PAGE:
The Cuts of Pork from Loin Chops to Tenderloin

The loin and the ham make up 50 percent of the pork that is sold in supermarkets. Modern pigs are bred with less fat, which can result in pork that's easy to overcook and dry out. Since the loin is so lean, you'll need to add some fat to keep it juicy. As a general rule, when you're buying pork chops, get the bone-in chops; they're more flavorful than boneless and have enough marbling of fat to keep the pork moist when cooked.

Butchering by Sebastian Cortez, Sebastian & Co.

  • 01 of 06

    Loin Rib Chops

    Pork chops

    Gene Gerrard

    The loin rib chop is cut from the rear of the loin and is similar to a beef t-bone steak. The rib chop can be cut with a portion of tenderloin, like a porterhouse steak, so that one side of the dividing bone is firm loin meat, and the other smaller side is soft tenderloin meat. Each has a distinct taste and texture.

    The tenderloin portion of the loin rib chop tends to cook more quickly than the loin portion. It's best to brine or marinate the chops, then sear them on high heat and finish them slowly.

  • 02 of 06

    Loin Rib Roast

    Pork ribs

    Michael Mulligan

    The loin rib roast is comparable to a beef standing rib roast or rack of lamb. The chine bones (or spine) are cut off to enable carving, but the baby back ribs are still attached.

    The center cut rib roast has 6 to 8 bones and is the most desirable as well as the most expensive. 

    One of the most popular ways to cook a loin rib roast is for a holiday meal is a stuffed crown roast of pork.

  • 03 of 06

    Boneless Loin

    Butterflied Pork Loin Chop

    Gene Gerrard

    A boneless loin roast is cut by removing the side ribs and layer of back fat. Depending on the size and breed of the pig, the back fat can be almost 2-inches thick. The back fat is excellent for wrapping lean meats for roasting. The loin is tender and lean, but it can dry out and toughen with over-cooking.

    Canadian bacon (also known as peameal bacon) is made from cured boneless loin. 

    One of the most popular and famous Italian recipes is for porchetta, a stuffed boneless loin roast wrapped in pork belly.

    Boneless loin can be cut into chops and butterflied. Similar to loin chops, the boneless loin can dry out easily if it's over-cooked.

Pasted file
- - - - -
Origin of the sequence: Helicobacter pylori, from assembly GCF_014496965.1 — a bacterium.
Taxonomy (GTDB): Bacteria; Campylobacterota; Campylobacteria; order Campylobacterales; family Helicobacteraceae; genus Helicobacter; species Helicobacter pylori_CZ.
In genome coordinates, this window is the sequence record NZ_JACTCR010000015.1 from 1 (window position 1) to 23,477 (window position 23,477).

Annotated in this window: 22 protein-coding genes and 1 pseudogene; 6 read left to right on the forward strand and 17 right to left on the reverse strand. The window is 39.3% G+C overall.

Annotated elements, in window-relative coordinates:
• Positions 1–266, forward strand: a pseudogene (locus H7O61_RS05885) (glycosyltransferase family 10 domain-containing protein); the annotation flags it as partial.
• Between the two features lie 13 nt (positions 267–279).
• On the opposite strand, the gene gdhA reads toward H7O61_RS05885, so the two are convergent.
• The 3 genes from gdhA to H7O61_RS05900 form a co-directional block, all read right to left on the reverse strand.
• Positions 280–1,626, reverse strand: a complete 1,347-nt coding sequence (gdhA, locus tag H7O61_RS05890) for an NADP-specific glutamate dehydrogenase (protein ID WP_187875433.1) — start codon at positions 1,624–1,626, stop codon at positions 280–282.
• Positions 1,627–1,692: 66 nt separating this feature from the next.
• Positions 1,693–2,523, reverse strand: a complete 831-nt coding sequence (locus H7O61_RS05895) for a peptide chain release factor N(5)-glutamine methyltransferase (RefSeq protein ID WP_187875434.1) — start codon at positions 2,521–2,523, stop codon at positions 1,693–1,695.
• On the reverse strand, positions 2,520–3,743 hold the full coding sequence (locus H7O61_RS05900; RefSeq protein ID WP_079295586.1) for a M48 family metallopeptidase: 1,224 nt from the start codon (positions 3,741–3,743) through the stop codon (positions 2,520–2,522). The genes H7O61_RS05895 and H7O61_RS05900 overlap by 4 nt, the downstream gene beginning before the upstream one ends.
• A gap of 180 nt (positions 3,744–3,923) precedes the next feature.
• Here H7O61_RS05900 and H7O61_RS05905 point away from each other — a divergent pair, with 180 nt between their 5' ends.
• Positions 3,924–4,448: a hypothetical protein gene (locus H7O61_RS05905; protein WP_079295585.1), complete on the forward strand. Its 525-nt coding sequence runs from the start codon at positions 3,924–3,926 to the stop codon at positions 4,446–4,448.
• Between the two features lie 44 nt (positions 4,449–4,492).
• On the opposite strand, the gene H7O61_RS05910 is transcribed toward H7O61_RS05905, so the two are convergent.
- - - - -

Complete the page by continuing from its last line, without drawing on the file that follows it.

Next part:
• 04 of 06


    Cut of pork tenderloin

    Gene Gerrard

    The tenderloin is a long narrow, tapered muscle that lies just below the loin starting behind the last rib. Because the muscle is not exercised by the pig, the tenderloin is the most tender cut. It has almost no fat and is very mild in flavor.

    The tenderloin can be roasted whole and cut into medallions or butterflied and grilled.

    Continue to 5 of 6 below.
  • 05 of 06


    Fresh Ham

    Gene Gerrard

    The ham is one of the four primal cuts and is cut from the two rear legs of the pig just above the hock. The ham is arguably the most popular cut of pork. It's cut from the two rear legs of the pig and is sold fresh, cooked or cured.

    The USDA defines ham as fresh (uncured, whole leg), smoked, dry-cured and wet or brine-cured. The following article goes into detail about ham, how it is prepared and what to look for when you're shopping for a ham.

  • 06 of 06

    Hock & Trotter

    Ham trotter

    Gene Gerrard

    The hock is the portion of the pig's leg below the knee and above the ankle. The hock is composed of meat, bone, tendons, and skin and requires long, moist cooking to become edible. It is cured but most often smoked and adds intense flavor to soups, stews, and braises.

    The pig's foot, cut from the ankle, is called the trotter. Until recently, trotters were used primarily in U.S. Southern cuisine, but they're now available as a specialty menu item at high-end restaurants.